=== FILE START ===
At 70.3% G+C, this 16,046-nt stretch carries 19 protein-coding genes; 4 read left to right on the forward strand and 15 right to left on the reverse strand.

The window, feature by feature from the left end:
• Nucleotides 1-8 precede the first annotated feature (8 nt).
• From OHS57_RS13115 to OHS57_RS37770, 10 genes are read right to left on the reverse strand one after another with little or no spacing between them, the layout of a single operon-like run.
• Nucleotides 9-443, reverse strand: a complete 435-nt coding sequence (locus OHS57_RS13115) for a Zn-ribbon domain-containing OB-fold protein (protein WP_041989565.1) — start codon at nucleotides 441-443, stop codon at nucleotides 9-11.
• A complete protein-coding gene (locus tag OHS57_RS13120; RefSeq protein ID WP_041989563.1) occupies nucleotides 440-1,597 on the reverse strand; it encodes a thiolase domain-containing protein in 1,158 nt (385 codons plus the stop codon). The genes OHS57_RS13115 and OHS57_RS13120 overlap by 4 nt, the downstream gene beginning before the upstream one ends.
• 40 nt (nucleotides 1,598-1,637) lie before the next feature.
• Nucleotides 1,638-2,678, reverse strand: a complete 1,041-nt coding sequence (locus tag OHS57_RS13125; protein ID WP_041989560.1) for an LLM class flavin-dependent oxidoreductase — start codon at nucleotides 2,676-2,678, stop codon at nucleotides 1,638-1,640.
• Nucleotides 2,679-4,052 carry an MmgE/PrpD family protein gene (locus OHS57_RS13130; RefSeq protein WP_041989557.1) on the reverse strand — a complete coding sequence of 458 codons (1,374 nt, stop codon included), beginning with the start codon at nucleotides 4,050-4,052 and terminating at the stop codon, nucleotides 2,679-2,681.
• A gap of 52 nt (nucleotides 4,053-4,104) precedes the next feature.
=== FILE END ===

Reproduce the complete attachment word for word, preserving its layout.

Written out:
At 70.3% G+C, this 16,046-nt stretch carries 19 protein-coding genes; 4 read left to right on the forward strand and 15 right to left on the reverse strand.

The window, feature by feature from the left end:
• Nucleotides 1-8 precede the first annotated feature (8 nt).
• From OHS57_RS13115 to OHS57_RS37770, 10 genes are read right to left on the reverse strand one after another with little or no spacing between them, the layout of a single operon-like run.
• Nucleotides 9-443, reverse strand: a complete 435-nt coding sequence (locus OHS57_RS13115) for a Zn-ribbon domain-containing OB-fold protein (protein WP_041989565.1) — start codon at nucleotides 441-443, stop codon at nucleotides 9-11.
• A complete protein-coding gene (locus tag OHS57_RS13120; RefSeq protein ID WP_041989563.1) occupies nucleotides 440-1,597 on the reverse strand; it encodes a thiolase domain-containing protein in 1,158 nt (385 codons plus the stop codon). The genes OHS57_RS13115 and OHS57_RS13120 overlap by 4 nt, the downstream gene beginning before the upstream one ends.
• 40 nt (nucleotides 1,598-1,637) lie before the next feature.
• Nucleotides 1,638-2,678, reverse strand: a complete 1,041-nt coding sequence (locus tag OHS57_RS13125; protein ID WP_041989560.1) for an LLM class flavin-dependent oxidoreductase — start codon at nucleotides 2,676-2,678, stop codon at nucleotides 1,638-1,640.
• Nucleotides 2,679-4,052 carry an MmgE/PrpD family protein gene (locus OHS57_RS13130; RefSeq protein WP_041989557.1) on the reverse strand — a complete coding sequence of 458 codons (1,374 nt, stop codon included), beginning with the start codon at nucleotides 4,050-4,052 and terminating at the stop codon, nucleotides 2,679-2,681.
• A gap of 52 nt (nucleotides 4,053-4,104) precedes the next feature.